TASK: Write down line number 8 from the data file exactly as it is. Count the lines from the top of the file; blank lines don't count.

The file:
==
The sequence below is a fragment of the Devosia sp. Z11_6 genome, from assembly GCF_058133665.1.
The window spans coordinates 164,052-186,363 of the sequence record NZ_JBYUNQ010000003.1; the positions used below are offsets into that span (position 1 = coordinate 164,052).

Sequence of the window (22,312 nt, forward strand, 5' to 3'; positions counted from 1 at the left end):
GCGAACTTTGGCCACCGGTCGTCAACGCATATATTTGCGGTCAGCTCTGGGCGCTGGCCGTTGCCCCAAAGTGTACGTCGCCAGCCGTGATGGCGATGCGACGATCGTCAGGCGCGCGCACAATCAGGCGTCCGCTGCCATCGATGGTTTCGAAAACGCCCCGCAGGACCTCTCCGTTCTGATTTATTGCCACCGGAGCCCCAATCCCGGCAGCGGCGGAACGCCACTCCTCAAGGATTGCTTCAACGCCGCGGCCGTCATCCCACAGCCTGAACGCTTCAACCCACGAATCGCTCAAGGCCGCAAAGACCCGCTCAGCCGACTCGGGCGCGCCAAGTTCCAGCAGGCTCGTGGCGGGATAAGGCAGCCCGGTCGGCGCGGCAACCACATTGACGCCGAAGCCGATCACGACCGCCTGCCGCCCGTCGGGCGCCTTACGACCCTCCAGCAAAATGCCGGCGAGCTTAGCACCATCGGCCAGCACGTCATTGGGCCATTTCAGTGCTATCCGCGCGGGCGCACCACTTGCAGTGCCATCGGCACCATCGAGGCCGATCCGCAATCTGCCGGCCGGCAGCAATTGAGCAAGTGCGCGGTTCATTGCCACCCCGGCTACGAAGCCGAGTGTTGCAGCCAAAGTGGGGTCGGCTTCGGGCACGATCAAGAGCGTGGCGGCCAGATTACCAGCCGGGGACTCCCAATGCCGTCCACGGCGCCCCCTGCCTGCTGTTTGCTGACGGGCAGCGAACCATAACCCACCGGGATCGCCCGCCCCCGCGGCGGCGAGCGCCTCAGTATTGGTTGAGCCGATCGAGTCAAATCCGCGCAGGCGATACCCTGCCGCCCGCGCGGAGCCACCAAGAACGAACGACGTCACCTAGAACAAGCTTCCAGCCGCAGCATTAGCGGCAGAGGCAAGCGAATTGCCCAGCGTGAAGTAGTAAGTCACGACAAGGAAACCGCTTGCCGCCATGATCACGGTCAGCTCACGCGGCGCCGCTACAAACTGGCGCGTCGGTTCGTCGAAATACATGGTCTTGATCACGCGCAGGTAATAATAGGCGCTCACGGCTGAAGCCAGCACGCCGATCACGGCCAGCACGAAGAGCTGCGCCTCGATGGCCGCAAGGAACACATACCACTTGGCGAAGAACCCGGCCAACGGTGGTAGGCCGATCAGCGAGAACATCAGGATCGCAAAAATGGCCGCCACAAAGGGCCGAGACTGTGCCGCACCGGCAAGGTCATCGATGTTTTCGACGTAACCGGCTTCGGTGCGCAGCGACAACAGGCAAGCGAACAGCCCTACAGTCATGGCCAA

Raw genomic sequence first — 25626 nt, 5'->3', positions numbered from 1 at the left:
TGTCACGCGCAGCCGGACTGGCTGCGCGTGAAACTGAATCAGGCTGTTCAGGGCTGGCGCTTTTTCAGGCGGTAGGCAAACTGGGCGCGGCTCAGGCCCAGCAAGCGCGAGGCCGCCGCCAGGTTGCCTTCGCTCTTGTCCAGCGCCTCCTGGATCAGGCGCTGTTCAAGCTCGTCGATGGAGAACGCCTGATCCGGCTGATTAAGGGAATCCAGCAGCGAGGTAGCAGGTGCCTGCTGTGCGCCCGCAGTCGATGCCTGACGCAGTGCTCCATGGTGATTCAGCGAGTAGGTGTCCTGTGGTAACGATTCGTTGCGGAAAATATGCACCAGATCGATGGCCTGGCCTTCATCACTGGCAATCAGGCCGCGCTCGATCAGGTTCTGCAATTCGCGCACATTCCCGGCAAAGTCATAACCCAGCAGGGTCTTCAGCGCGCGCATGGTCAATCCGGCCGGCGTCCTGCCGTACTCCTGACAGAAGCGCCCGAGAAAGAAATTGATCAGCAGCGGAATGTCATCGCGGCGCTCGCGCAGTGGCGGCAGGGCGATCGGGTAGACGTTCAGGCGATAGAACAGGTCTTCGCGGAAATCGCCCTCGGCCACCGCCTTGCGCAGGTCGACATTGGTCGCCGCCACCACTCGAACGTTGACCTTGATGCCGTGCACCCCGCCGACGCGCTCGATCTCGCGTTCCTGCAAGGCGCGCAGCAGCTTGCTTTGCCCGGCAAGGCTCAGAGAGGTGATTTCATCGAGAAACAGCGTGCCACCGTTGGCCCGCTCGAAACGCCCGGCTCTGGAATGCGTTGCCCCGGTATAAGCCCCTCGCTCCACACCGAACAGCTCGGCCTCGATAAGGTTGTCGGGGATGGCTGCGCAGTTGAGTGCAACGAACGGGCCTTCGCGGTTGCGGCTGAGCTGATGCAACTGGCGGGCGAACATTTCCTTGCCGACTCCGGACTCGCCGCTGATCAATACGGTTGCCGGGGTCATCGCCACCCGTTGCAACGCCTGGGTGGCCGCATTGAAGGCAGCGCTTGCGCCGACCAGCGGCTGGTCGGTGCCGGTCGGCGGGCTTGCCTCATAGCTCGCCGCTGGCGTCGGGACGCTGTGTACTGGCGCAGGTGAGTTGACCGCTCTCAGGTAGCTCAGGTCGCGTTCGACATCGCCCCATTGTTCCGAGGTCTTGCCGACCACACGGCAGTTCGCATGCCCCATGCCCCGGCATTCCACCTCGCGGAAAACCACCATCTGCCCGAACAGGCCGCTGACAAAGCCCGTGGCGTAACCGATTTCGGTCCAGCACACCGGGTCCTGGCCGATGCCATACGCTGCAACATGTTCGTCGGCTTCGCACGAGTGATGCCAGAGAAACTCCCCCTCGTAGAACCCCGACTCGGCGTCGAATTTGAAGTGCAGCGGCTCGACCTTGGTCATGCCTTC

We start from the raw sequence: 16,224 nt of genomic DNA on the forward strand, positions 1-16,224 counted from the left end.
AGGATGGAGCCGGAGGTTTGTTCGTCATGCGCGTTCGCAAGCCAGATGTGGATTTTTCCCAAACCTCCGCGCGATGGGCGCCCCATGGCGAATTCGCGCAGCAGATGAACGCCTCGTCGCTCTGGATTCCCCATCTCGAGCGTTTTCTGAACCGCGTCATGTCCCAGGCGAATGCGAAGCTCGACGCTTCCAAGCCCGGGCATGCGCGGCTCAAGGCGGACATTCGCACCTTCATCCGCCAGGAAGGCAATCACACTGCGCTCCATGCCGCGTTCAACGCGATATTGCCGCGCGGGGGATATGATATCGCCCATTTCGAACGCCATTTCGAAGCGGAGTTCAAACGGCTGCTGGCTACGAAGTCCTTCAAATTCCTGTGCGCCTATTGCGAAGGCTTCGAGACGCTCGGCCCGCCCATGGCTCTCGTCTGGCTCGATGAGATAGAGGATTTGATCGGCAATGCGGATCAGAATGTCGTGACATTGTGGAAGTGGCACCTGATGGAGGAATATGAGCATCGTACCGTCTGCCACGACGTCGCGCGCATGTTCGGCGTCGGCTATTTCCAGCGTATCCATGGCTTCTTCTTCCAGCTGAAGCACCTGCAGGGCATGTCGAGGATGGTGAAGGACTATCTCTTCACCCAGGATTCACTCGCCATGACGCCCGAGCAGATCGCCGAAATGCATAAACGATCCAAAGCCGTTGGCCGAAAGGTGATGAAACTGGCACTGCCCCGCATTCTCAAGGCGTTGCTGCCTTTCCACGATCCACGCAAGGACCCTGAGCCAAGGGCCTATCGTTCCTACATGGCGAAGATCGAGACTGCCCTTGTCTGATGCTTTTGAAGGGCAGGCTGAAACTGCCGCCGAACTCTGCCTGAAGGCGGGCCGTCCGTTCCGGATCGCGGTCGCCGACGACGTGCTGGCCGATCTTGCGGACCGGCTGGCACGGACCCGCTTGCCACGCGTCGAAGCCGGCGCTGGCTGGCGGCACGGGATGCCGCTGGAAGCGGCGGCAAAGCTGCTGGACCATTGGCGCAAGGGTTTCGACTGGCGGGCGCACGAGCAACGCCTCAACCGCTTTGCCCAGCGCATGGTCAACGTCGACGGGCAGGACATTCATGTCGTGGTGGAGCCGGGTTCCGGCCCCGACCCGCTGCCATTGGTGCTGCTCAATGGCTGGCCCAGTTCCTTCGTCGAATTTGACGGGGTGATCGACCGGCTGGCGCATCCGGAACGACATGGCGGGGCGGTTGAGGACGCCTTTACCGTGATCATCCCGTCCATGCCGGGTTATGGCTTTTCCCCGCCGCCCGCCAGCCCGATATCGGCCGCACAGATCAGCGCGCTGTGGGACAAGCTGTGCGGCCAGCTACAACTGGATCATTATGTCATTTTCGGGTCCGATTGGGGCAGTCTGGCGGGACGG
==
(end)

AGGATGGAGCCGGAGGTTTGTTCGTCATGCGCGTTCGCAAGCCAGATGTGGATTTTTCCCAAACCTCCGCGCGATGGGCGCCCCATGGCGAATTCGCGCAGCAGATGAACGCCTCGTCGCTCTGGATTCCCCATCTCGAGCGTTTTCTGAACCGCGTCATGTCCCAGGCGAATGCGAAGCTCGACGCTTCCAAGCCCGGGCATGCGCGGCTCAAGGCGGACATTCGCACCTTCATCCGCCAGGAAGGCAATCACACTGCGCTCCATGCCGCGTTCAACGCGATATTGCCGCGCGGGGGATATGATATCGCCCATTTCGAACGCCATTTCGAAGCGGAGTTCAAACGGCTGCTGGCTACGAAGTCCTTCAAATTCCTGTGCGCCTATTGCGAAGGCTTCGAGACGCTCGGCCCGCCCATGGCTCTCGTCTGGCTCGATGAGATAGAGGATTTGATCGGCAATGCGGATCAGAATGTCGTGACATTGTGGAAGTGGCACCTGATGGAGGAATATGAGCATCGTACCGTCTGCCACGACGTCGCGCGCATGTTCGGCGTCGGCTATTTCCAGCGTATCCATGGCTTCTTCTTCCAGCTGAAGCACCTGCAGGGCATGTCGAGGATGGTGAAGGACTATCTCTTCACCCAGGATTCACTCGCCATGACGCCCGAGCAGATCGCCGAAATGCATAAACGATCCAAAGCCGTTGGCCGAAAGGTGATGAAACTGGCACTGCCCCGCATTCTCAAGGCGTTGCTGCCTTTCCACGATCCACGCAAGGACCCTGAGCCAAGGGCCTATCGTTCCTACATGGCGAAGATCGAGACTGCCCTTGTCTGATGCTTTTGAAGGGCAGGCTGAAACTGCCGCCGAACTCTGCCTGAAGGCGGGCCGTCCGTTCCGGATCGCGGTCGCCGACGACGTGCTGGCCGATCTTGCGGACCGGCTGGCACGGACCCGCTTGCCACGCGTCGAAGCCGGCGCTGGCTGGCGGCACGGGATGCCGCTGGAAGCGGCGGCAAAGCTGCTGGACCATTGGCGCAAGGGTTTCGACTGGCGGGCGCACGAGCAACGCCTCAACCGCTTTGCCCAGCGCATGGTCAACGTCGACGGGCAGGACATTCATGTCGTGGTGGAGCCGGGTTCCGGCCCCGACCCGCTGCCATTGGTGCTGCTCAATGGCTGGCCCAGTTCCTTCGTCGAATTTGACGGGGTGATCGACCGGCTGGCGCATCCGGAACGACATGGCGGGGCGGTTGAGGACGCCTTTACCGTGATCATCCCGTCCATGCCGGGTTATGGCTTTTCCCCGCCGCCCGCCAGCCCGATATCGGCCGCACAGATCAGCGCGCTGTGGGACAAGCTGTGCGGCCAGCTACAACTGGATCATTATGTCATTTTCGGGTCCGATTGGGGCAGTCTGGCGGGACGG